MERS has sickened hundreds of people in the Middle East, and kills about a quarter of the people who contract the virus, Dr. Anne Schuchat, director of National Center for Immunizations and Respiratory Diseases at the U.S. Centers for Disease Control and Prevention, said during a Friday news conference.”

May 1, 2014

readings in psychology for 1 may 2014 #PsychScience @psychology

My daughters Kristin and Karen have been wonderful research collaborators over the years. One colleague quipped ,"If I knew how reliable a stats and communication person would be, I would have spawned some year's ago!"

My daughters Kristin and Karen have been wonderful research collaborators over the years. One colleague quipped ,”If I knew how reliable a stats and communication person would be, I would have spawned some year’s ago!”

Here is what I am reading today:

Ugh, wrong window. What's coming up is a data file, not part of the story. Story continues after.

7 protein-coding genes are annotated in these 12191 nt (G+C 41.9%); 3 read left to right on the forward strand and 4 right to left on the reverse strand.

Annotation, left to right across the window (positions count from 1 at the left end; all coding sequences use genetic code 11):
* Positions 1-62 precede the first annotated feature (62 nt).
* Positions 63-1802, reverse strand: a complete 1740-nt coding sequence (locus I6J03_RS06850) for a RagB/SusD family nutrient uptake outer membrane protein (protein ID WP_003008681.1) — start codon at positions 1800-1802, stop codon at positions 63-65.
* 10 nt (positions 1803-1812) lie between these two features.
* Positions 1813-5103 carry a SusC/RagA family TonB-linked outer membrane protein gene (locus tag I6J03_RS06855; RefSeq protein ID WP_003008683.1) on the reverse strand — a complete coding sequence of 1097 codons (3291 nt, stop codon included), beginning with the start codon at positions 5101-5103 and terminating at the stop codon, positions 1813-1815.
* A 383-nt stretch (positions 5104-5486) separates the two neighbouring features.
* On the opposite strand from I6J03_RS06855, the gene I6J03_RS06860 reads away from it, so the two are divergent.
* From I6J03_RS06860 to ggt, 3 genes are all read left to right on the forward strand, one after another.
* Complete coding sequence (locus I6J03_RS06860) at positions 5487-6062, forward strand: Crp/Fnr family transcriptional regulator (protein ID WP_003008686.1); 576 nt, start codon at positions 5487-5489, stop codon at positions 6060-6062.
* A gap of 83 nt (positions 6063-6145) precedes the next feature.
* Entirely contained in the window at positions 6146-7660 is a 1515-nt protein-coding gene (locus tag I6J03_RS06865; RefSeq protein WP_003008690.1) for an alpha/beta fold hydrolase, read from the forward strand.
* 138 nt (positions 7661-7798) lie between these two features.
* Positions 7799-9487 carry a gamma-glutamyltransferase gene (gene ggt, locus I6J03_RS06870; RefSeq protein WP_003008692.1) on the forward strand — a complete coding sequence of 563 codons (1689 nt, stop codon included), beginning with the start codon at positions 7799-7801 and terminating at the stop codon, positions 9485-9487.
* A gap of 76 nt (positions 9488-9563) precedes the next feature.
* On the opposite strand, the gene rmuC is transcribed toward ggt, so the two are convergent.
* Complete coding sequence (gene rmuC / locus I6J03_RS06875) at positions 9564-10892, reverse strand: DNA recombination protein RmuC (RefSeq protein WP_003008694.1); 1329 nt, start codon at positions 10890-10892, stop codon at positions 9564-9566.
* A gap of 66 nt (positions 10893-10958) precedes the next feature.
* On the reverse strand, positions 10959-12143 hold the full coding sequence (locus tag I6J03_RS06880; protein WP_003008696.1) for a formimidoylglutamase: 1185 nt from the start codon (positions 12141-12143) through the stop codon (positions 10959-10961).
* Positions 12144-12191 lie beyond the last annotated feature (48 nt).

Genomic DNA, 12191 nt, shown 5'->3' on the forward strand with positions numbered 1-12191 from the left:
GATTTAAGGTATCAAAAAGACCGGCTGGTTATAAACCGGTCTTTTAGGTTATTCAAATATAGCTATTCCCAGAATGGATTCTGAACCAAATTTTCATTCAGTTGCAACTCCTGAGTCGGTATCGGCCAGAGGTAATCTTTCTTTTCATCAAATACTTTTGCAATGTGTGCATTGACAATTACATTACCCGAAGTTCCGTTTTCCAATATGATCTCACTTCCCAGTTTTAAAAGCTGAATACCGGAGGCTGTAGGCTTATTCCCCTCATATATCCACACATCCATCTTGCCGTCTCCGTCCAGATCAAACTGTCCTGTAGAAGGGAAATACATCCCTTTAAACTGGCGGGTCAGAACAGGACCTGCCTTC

“The Defense Advanced Research Projects Agency (DARPA) is forging ahead with a four-year plan to build a sophisticated memory stimulator, as part of President Barack Obama’s $100 million initiative to better understand the human brain.

The science has never been done before, and raises ethical questions about whether the human mind should be manipulated in the name of staving off war injuries or managing the aging brain.”

“The study was carried out by Christian Scharinger and Ulrich Rabl, under the supervision of Lukas Pezawas at the Department of Biological Psychiatry, University Department of Psychiatry and Psychotherapy at the MedUni Vienna, in collaboration with groups from the special research division SFB-35 and other institutions at the MedUni Vienna, as well as international cooperation partners (Technical University of Dresden, Central Institute for Mental Health, Mannheim). Alongside other colleagues from the University Department of Psychiatry and Psychotherapy, the MedUni Vienna’s Centre of Excellence for High Field MR, Clinical Institute of Laboratory Medicine and Institute of Pharmacology were also involved in the study.”

“”When we made detailed comparisons, we found that about a third of people with AgCC would meet diagnostic criteria for an autism spectrum disorder in terms of their current symptoms,” says Paul, who was the founding president of the National Organization for Disorders of the Corpus Callosum.